The pilot program will provide data that will help the agency better understand how USF funds can support health care providers and patients who use connected care services, as well as how the FCC can strategize connected care services to improve health outcomes and reduce health care costs.

The agency expects the collected data and information could have an “ancillary benefit of aiding policy makers and legislators in the consideration of broader reforms — such as statutory changes or updates to rules administered by other agencies — that could support this trend toward connected care.”

The FCC cited the Veterans Health Agency’s telehealth expansion efforts as evidence to support increased national access to telehealth. VHA had a three-year remote patient monitoring program that involved 43,000 veterans with various conditions — physical, mental, short-term and chronic — which “resulted in a 25% reduction in days of inpatient care and a 19% reduction in hospital admissions.”

The VHA remote patient monitoring program also yielded significant cost-savings, costing the agency $1,600 per patient compared to more than $13,000 per patient for VHA’s home-based primary services. The FCC said that given the U.S. spends more than $3.5 trillion on health care per year, scaling up telehealth programs like VHA’s to a national level will increase access to care and could bring billions in cost-savings to chronic disease management.

The FCC aims to use its long-term pilot to address three barriers to telehealth deployment and adoption:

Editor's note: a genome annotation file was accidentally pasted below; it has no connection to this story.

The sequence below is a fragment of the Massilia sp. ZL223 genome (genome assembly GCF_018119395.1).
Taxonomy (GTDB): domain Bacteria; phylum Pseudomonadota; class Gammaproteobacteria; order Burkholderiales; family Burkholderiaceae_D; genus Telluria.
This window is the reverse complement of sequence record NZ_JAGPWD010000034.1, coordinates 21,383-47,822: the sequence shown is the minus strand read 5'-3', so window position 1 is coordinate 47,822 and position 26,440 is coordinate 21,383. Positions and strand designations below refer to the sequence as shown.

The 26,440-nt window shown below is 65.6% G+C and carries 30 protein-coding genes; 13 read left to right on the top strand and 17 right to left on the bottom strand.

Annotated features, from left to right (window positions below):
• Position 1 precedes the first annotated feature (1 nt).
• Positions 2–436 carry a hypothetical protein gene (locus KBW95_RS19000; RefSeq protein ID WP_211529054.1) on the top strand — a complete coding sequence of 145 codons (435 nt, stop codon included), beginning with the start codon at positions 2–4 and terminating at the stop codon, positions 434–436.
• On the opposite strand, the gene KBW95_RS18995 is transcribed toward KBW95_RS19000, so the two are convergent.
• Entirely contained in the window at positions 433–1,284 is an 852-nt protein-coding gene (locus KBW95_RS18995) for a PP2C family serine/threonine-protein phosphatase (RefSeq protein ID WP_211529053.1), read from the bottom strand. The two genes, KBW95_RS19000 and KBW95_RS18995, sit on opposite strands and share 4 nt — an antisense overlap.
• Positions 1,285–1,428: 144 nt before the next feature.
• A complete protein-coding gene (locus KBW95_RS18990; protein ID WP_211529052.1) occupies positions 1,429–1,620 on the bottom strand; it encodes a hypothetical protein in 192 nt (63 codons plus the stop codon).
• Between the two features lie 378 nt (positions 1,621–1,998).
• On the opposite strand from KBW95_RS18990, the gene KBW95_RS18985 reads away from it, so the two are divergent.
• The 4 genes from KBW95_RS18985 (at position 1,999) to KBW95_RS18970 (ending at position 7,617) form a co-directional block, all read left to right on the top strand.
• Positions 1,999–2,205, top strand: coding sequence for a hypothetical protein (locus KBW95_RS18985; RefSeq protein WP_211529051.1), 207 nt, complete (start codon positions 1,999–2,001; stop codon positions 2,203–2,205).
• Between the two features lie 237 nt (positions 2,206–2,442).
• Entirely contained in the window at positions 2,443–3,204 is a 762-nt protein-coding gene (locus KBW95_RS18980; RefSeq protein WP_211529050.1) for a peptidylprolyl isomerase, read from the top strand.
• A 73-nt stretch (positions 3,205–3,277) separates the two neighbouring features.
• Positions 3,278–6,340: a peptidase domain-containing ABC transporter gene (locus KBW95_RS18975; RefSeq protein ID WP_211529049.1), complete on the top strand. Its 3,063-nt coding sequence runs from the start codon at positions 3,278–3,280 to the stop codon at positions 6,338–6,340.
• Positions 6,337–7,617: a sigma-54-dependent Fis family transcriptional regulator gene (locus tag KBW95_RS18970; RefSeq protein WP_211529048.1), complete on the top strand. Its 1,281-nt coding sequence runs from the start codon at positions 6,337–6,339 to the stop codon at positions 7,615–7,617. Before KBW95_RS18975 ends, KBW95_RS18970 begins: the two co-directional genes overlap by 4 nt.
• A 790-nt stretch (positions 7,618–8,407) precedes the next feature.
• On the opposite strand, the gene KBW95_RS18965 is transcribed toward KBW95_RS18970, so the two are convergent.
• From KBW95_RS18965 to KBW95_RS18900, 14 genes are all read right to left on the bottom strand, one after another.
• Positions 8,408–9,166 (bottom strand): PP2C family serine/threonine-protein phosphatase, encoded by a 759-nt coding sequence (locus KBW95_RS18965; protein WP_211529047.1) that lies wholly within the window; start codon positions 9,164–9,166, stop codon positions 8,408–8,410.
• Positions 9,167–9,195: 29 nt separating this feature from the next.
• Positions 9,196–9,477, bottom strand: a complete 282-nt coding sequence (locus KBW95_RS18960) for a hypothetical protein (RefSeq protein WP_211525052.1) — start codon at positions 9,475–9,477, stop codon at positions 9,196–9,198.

• The cost of standing up, implementing and providing connected care services, including the costs of services needed to capture, transmit and store data for connected care services
  • The lack of mobile or residential broadband internet access services for patients, since aside from the Veterans Affairs Home Telehealth program, there is no federal agency that currently offers funding to health care providers specifically for patient connectivity in connected care
  • Inadequate telecom services — such as lack of routers and wireless capability— to support telehealth in households that already have broadband

On top of the pilot program — which health care providers can apply to participate in either 45 days from the effective date of the pilot or 120 days from the release date of its report and order in the Federal Register — the FCC is looking beyond the nation’s two current main bands of Wi-Fi (five and 2.4 gigahertz) to support six gigahertz, which will enable cheaper and more available broadband.

The six gigahertz band is “adjacent to existing spectrum that’s used for Wi-Fi, which means that devices could be available very fast,” Rosenworcel said. “Because now we’re going to have a really big amount available in this mid-band spectrum, we’re going to see speeds that are near one gigabit with the next Wi-Fi standard. … Wi-Fi democratizes internet access, and the more we can make it available at a super low cost, the more … individuals can get connected to life online.”